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Natalie Curtis Burlin (1876–1921) was born to a wealthy New York City family and initially trained for a career as a classical concert pianist. But in 1903, she left her family and training behind to study, collect, and popularize the music of American Indians in the Southwest and African Americans at the Hampton Institute in the belief that the music of these groups could help forge a distinctive American identity in a time of dramatic social change. Michelle Wick Patterson examines the life, work, and legacy of Curtis at the turn of the century. The influence of increased industrialization, urbanization, immigration, and shaken social mores motivated Curtis to emphasize Native and African American contributions to the antimodernist discourse of this period. Additionally, Curtis’s work in the field and her actions with informants reflect the impact of the changing status of women in public life, marriage, and the professions as well as new ideas regarding race and culture. Many of the people who touched Curtis’s life were among the intellectual, political, and artistic leaders of their time, including Theodore Roosevelt, Charles Lummis, Franz Boas, George Foster Peabody, and others. This well-researched and richly textured portrait of Curtis illuminates the life and contributions of an important early ethnomusicologist, meticulously portraying her within the social, intellectual, and political developments of the day.

Table of Contents

  1. Cover
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  1. Frontmatter
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  1. Title Page
  2. p. iii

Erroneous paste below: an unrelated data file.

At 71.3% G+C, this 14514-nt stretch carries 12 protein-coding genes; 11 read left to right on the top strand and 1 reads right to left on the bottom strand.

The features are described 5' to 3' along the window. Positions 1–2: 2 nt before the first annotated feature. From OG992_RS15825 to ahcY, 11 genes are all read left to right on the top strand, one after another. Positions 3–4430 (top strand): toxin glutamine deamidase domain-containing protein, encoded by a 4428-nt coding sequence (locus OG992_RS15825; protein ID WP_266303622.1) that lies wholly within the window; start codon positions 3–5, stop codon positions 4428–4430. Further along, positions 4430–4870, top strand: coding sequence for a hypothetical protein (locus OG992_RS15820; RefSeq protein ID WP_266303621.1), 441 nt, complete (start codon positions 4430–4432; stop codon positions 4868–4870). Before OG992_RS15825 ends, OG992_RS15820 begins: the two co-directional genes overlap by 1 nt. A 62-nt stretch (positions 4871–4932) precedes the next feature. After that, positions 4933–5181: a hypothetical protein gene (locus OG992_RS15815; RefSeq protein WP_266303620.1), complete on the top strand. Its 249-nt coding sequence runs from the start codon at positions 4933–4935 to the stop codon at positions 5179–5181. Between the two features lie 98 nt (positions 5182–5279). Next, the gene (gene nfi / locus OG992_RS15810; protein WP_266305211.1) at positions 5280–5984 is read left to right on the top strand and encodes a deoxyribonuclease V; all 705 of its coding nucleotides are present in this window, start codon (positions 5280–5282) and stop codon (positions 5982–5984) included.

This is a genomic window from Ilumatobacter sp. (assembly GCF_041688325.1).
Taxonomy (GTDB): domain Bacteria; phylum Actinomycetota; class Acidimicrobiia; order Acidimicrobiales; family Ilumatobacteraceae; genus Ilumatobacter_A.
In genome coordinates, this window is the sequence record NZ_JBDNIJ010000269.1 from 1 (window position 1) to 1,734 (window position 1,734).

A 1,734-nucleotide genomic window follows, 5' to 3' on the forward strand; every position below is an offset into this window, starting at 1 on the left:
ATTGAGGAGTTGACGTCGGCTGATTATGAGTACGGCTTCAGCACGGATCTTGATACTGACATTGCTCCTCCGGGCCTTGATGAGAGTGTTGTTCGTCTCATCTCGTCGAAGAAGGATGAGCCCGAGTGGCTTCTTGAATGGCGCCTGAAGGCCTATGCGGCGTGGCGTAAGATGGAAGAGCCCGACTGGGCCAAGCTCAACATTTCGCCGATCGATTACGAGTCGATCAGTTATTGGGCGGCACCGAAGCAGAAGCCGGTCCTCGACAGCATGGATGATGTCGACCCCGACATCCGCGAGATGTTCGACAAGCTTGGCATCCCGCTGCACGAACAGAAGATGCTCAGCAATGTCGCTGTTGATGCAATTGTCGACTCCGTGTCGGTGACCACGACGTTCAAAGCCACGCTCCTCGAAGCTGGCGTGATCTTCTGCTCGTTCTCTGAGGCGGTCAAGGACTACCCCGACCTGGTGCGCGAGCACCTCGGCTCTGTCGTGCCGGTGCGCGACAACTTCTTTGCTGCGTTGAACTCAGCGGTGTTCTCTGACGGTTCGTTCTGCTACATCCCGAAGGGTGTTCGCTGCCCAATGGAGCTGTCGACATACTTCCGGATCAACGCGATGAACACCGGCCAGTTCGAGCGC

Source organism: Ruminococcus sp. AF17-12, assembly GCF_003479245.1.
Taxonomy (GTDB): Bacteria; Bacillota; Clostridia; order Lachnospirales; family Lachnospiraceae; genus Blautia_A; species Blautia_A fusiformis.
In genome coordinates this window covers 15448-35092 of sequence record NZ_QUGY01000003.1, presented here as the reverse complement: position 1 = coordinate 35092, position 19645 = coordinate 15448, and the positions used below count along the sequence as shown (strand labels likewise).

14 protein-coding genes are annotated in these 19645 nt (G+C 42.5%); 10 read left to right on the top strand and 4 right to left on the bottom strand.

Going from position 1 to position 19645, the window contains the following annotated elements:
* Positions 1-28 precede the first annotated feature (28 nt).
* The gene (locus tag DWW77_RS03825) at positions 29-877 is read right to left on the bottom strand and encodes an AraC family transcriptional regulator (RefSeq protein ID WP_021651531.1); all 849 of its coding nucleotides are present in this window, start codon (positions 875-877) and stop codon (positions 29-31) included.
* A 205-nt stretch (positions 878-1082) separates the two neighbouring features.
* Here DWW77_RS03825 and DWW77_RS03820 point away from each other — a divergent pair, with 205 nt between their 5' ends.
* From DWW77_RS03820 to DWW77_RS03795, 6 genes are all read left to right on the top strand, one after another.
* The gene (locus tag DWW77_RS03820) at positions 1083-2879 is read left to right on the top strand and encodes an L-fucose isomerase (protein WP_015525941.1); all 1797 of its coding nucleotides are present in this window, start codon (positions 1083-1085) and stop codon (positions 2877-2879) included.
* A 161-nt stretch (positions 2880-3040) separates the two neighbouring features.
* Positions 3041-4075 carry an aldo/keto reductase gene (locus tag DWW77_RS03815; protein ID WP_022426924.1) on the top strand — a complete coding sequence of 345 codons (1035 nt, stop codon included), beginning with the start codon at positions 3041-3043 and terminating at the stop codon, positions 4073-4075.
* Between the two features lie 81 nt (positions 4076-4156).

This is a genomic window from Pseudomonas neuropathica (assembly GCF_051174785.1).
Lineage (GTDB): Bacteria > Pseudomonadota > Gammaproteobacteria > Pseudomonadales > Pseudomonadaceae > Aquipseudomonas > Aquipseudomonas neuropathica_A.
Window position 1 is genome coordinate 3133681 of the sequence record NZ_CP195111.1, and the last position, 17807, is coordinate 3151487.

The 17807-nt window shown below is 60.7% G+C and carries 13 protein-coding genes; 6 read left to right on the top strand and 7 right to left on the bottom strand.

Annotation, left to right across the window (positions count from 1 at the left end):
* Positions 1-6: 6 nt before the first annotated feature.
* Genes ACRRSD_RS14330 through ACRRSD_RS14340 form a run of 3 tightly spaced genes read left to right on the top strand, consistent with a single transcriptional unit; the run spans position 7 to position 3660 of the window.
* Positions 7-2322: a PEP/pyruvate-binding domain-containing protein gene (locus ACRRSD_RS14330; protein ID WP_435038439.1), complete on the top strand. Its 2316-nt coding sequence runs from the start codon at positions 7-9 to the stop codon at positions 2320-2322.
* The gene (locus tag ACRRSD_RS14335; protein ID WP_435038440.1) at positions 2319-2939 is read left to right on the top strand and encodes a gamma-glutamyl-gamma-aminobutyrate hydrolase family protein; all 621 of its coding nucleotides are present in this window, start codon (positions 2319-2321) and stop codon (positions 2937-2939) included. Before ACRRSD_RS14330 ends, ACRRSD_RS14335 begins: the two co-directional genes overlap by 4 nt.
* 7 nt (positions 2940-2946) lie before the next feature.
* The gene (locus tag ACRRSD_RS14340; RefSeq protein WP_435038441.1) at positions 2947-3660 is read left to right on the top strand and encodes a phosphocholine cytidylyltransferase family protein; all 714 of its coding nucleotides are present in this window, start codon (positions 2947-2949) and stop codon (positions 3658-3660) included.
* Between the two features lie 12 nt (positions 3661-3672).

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  1. Copyright Page
  2. pp. 5-7
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  1. Table of Contents
  2. p. vii
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  1. List of Illustrations
  2. p. ix
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  1. Acknowledgments
  2. pp. xi-xiv
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  1. Introduction: Why Remember Natalie Curtis?
  2. pp. 1-13
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  1. 1. An "Atmosphere of Culture and High Purpose": Family Influences in a Changing America
  2. pp. 15-35
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  1. 2. "They Don't Know What Bliss Is!": Curtis's Musical Adolescence
  2. pp. 37-80
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  1. 3. "I Am Full of Plans": Curtis Discovers Native Americans and Their Music
  2. pp. 81-117
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  1. 4. "The Pencil in the Hand of the Indian": Curtis and The Indians' Book
  2. pp. 119-164
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  1. 5. "The White Friend": Curtis and Indian Reform
  2. pp. 165-211
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  1. 6. Folk Songs of a "Very Musical Race": Curtis and African Amerian Music
  2. pp. 213-267
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  1. 7. "The Spirit of the Real America": Curtis's Search for an American Identity
  2. pp. 269-322
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  1. Conclusion: Remembering Natalie Curtis
  2. pp. 323-329
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  1. Notes
  2. pp. 331-365
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  1. Bibliography
  2. pp. 367-390
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  1. Index
  2. pp. 391-402
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Additional Information

ISBN
9780803230231
Related ISBN
9780803237575
MARC Record
OCLC
642692966
Pages
430
Launched on MUSE
2012-01-01
Language
English
Open Access
No
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